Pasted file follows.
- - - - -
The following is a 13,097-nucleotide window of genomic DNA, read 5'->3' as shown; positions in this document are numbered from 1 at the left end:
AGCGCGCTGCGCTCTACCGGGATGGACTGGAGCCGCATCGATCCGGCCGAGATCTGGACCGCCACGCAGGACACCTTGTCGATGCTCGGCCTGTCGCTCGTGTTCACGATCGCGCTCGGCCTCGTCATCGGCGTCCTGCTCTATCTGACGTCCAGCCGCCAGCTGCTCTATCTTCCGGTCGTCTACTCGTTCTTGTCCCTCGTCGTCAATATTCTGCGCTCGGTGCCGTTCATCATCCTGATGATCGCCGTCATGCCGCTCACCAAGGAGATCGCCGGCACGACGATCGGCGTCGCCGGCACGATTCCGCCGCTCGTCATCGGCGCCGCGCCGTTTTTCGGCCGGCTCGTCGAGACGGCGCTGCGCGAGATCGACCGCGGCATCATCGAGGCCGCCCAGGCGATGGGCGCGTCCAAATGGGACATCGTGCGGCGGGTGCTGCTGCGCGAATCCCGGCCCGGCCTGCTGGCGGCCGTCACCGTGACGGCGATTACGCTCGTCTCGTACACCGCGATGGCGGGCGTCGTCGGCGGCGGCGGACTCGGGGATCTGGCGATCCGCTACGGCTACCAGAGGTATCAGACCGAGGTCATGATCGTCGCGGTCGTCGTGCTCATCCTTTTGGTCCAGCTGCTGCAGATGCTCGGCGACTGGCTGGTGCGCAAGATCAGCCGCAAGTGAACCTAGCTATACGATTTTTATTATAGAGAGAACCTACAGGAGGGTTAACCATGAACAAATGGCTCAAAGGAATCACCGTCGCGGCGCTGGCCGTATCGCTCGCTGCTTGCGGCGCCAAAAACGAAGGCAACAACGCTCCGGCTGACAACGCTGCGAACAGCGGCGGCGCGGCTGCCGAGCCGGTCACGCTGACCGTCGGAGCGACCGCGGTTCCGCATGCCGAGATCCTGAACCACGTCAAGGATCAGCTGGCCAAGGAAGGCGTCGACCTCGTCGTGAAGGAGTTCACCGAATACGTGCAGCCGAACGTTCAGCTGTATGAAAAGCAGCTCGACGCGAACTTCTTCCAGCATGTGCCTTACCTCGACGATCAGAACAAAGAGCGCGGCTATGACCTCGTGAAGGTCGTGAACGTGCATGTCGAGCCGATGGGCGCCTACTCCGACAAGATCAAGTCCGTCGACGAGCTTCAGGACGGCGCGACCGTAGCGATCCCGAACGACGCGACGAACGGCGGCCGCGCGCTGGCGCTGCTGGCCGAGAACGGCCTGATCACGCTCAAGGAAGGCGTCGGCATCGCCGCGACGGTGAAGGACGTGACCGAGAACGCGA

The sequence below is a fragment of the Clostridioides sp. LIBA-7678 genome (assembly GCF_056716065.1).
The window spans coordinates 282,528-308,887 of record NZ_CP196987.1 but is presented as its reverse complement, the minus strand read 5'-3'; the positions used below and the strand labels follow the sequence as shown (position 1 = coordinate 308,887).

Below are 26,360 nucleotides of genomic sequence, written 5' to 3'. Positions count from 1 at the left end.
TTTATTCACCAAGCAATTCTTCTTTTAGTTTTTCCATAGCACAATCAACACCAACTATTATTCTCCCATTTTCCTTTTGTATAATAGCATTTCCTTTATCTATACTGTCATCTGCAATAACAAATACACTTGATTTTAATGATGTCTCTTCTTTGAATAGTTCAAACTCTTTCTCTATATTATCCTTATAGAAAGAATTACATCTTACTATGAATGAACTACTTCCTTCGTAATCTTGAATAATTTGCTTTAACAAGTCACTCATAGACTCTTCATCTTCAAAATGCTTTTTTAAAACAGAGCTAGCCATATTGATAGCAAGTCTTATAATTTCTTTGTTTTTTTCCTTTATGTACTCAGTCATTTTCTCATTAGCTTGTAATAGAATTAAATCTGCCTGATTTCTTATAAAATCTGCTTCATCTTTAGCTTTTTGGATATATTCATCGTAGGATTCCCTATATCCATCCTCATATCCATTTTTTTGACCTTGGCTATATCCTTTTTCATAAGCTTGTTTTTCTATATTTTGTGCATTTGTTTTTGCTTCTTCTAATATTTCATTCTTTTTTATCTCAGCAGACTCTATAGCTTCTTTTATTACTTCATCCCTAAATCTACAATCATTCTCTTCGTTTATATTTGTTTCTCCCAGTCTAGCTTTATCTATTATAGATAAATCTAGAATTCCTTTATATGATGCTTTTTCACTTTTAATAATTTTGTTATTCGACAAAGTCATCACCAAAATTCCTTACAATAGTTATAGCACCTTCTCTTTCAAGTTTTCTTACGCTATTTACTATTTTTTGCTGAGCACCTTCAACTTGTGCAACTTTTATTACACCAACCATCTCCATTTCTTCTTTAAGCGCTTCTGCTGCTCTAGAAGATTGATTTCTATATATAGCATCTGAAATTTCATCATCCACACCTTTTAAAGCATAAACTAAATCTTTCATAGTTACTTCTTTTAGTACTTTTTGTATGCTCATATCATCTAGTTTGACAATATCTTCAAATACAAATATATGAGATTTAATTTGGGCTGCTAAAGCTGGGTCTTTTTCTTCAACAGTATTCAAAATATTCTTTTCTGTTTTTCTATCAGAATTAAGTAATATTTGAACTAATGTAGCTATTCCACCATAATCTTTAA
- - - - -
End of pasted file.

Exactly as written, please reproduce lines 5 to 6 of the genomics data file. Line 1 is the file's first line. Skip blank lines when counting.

Below are 26,360 nucleotides of genomic sequence, written 5' to 3'. Positions count from 1 at the left end.
TTTATTCACCAAGCAATTCTTCTTTTAGTTTTTCCATAGCACAATCAACACCAACTATTATTCTCCCATTTTCCTTTTGTATAATAGCATTTCCTTTATCTATACTGTCATCTGCAATAACAAATACACTTGATTTTAATGATGTCTCTTCTTTGAATAGTTCAAACTCTTTCTCTATATTATCCTTATAGAAAGAATTACATCTTACTATGAATGAACTACTTCCTTCGTAATCTTGAATAATTTGCTTTAACAAGTCACTCATAGACTCTTCATCTTCAAAATGCTTTTTTAAAACAGAGCTAGCCATATTGATAGCAAGTCTTATAATTTCTTTGTTTTTTTCCTTTATGTACTCAGTCATTTTCTCATTAGCTTGTAATAGAATTAAATCTGCCTGATTTCTTATAAAATCTGCTTCATCTTTAGCTTTTTGGATATATTCATCGTAGGATTCCCTATATCCATCCTCATATCCATTTTTTTGACCTTGGCTATATCCTTTTTCATAAGCTTGTTTTTCTATATTTTGTGCATTTGTTTTTGCTTCTTCTAATATTTCATTCTTTTTTATCTCAGCAGACTCTATAGCTTCTTTTATTACTTCATCCCTAAATCTACAATCATTCTCTTCGTTTATATTTGTTTCTCCCAGTCTAGCTTTATCTATTATAGATAAATCTAGAATTCCTTTATATGATGCTTTTTCACTTTTAATAATTTTGTTATTCGACAAAGTCATCACCAAAATTCCTTACAATAGTTATAGCACCTTCTCTTTCAAGTTTTCTTACGCTATTTACTATTTTTTGCTGAGCACCTTCAACTTGTGCAACTTTTATTACACCAACCATCTCCATTTCTTCTTTAAGCGCTTCTGCTGCTCTAGAAGATTGATTTCTATATATAGCATCTGAAATTTCATCATCCACACCTTTTAAAGCATAAACTAAATCTTTCATAGTTACTTCTTTTAGTACTTTTTGTATGCTCATATCATCTAGTTTGACAATATCTTCAAATACAAATATATGAGATTTAATTTGGGCTGCTAAAGCTGGGTCTTTTTCTTCAACAGTATTCAAAATATTCTTTTCTGTTTTTCTATCAGAATTAAGTAATATTTGAACTAATGTAGCTATTCCACCATAATCTTTAA